You need to have three clear phases to the business succession planning process to ensure that you have considered all aspects and are as prepared as possible to pass your business on to a future generation.
Phase One: Creating A Clear Vision
Setting up measurable goals within your succession plan and aligning them with company values are important. This can have critical implications for the success of your company now and going into the future. Make sure that you are preserving not just the financial health of the company, but also its reputation and principles. These determine the many different issues in your own life including estate and tax planning strategies, financial issues, retirement and transition concerns. Make sure that you use a strong team of advisors who is familiar with business succession planning to accomplish these goals. After all of the data about the current state of your business and where you’d like it to go have been assembled, you can begin to create a strategy.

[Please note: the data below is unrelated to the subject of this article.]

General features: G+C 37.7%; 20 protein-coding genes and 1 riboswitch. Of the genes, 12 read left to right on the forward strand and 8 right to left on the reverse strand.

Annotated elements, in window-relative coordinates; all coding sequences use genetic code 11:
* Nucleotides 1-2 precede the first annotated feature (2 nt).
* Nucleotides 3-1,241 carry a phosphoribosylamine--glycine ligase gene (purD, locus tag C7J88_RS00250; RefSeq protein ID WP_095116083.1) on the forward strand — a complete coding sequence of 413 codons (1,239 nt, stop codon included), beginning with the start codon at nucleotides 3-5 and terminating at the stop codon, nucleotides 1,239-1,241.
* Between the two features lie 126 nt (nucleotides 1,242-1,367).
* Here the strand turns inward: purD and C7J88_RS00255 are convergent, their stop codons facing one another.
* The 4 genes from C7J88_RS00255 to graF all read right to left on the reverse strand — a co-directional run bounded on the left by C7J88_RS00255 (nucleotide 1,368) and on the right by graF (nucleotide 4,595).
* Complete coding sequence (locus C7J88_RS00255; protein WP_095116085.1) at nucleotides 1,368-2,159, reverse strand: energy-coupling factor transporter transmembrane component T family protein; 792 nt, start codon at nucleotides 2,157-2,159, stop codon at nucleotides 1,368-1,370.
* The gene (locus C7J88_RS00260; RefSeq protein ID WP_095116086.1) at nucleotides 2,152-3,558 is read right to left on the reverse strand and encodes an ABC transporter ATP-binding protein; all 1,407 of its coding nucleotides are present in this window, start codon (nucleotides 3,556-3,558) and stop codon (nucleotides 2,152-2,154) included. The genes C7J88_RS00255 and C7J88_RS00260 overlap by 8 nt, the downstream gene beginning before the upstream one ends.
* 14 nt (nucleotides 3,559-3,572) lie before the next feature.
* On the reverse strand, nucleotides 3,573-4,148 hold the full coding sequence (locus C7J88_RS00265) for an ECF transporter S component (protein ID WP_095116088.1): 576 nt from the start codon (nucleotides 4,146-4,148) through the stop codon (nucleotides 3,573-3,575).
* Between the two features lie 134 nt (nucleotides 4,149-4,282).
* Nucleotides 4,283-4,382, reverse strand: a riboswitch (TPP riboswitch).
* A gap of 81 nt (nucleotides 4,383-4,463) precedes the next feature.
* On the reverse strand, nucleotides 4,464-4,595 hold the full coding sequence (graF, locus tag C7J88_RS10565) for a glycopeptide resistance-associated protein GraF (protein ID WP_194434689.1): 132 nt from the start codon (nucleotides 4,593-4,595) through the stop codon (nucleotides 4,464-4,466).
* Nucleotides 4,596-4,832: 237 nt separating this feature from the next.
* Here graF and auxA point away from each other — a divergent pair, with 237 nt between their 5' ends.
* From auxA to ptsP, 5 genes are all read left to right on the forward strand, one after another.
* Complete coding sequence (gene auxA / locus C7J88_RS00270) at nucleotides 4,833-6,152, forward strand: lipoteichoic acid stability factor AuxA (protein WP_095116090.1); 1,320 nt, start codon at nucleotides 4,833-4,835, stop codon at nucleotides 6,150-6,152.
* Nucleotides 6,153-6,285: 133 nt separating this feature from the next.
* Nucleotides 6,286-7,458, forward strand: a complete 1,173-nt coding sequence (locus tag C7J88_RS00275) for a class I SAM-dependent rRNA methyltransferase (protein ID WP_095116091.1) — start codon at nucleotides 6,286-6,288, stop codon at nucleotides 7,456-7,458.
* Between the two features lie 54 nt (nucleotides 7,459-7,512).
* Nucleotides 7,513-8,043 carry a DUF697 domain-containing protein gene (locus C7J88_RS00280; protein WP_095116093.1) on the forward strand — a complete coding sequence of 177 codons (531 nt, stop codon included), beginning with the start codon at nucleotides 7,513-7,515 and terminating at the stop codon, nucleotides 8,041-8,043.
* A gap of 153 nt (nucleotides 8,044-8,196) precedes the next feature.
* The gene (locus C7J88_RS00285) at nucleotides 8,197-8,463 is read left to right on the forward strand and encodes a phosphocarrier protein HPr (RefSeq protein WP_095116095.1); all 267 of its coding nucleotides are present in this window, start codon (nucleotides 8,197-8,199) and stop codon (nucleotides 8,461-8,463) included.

Phase Two: Building Your Management Team
Tapping into the talent already existing within your business goes beyond simply thinking about whether you should pass on the business to a child.
Many businesses do no survive with family succession plans especially if you have not talked to your child about taking ownership of the business because he or she might not be interested in the manner that you expect. Building a senior team that helps you to manage all the critical areas of your business will empower this next level to take over the company by working in a supervisory rule first. Your business succession plan should have methods to guarantee that valued employees will stay on their position upon your death, disability or retirement. An employment agreement can clarify this.
Phase Three: Put Together Your Estate Plan
Any succession plan is not complete without an estate plan. One of the primary concerns might be how to treat all of your children equally in the succession process, particularly if you have non-business assets. Make sure that you talk through your choices and consider using tools such as a shareholder agreement or buy/sell agreement with any other business owners.